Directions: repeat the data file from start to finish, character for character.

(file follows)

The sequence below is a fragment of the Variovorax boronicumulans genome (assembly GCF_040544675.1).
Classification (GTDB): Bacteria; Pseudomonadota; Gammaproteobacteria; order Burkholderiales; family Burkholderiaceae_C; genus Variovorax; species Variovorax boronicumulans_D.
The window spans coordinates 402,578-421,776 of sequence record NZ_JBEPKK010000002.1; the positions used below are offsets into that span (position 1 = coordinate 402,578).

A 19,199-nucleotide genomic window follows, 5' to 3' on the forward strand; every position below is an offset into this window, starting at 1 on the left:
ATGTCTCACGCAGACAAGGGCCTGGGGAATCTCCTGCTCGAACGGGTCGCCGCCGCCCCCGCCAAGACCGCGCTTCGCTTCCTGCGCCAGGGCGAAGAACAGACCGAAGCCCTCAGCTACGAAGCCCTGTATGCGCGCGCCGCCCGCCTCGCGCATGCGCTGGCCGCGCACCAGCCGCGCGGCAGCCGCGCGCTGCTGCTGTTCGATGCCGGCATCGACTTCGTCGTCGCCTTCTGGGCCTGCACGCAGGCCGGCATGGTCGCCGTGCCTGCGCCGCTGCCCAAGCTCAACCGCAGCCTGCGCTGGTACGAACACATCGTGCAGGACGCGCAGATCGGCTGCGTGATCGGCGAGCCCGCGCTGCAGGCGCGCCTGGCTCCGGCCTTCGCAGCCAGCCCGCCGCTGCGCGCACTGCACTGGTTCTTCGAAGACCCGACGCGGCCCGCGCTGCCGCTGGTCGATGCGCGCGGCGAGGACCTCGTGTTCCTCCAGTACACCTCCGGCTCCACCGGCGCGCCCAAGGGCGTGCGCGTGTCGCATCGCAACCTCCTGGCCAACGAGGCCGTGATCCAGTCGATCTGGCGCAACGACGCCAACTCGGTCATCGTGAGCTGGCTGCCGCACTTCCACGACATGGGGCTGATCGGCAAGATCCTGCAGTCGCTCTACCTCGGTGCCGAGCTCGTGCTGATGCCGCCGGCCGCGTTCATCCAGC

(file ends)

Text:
The sequence below is a fragment of the Variovorax boronicumulans genome (assembly GCF_040544675.1).
Classification (GTDB): Bacteria; Pseudomonadota; Gammaproteobacteria; order Burkholderiales; family Burkholderiaceae_C; genus Variovorax; species Variovorax boronicumulans_D.
The window spans coordinates 402,578-421,776 of sequence record NZ_JBEPKK010000002.1; the positions used below are offsets into that span (position 1 = coordinate 402,578).

A 19,199-nucleotide genomic window follows, 5' to 3' on the forward strand; every position below is an offset into this window, starting at 1 on the left:
ATGTCTCACGCAGACAAGGGCCTGGGGAATCTCCTGCTCGAACGGGTCGCCGCCGCCCCCGCCAAGACCGCGCTTCGCTTCCTGCGCCAGGGCGAAGAACAGACCGAAGCCCTCAGCTACGAAGCCCTGTATGCGCGCGCCGCCCGCCTCGCGCATGCGCTGGCCGCGCACCAGCCGCGCGGCAGCCGCGCGCTGCTGCTGTTCGATGCCGGCATCGACTTCGTCGTCGCCTTCTGGGCCTGCACGCAGGCCGGCATGGTCGCCGTGCCTGCGCCGCTGCCCAAGCTCAACCGCAGCCTGCGCTGGTACGAACACATCGTGCAGGACGCGCAGATCGGCTGCGTGATCGGCGAGCCCGCGCTGCAGGCGCGCCTGGCTCCGGCCTTCGCAGCCAGCCCGCCGCTGCGCGCACTGCACTGGTTCTTCGAAGACCCGACGCGGCCCGCGCTGCCGCTGGTCGATGCGCGCGGCGAGGACCTCGTGTTCCTCCAGTACACCTCCGGCTCCACCGGCGCGCCCAAGGGCGTGCGCGTGTCGCATCGCAACCTCCTGGCCAACGAGGCCGTGATCCAGTCGATCTGGCGCAACGACGCCAACTCGGTCATCGTGAGCTGGCTGCCGCACTTCCACGACATGGGGCTGATCGGCAAGATCCTGCAGTCGCTCTACCTCGGTGCCGAGCTCGTGCTGATGCCGCCGGCCGCGTTCATCCAGC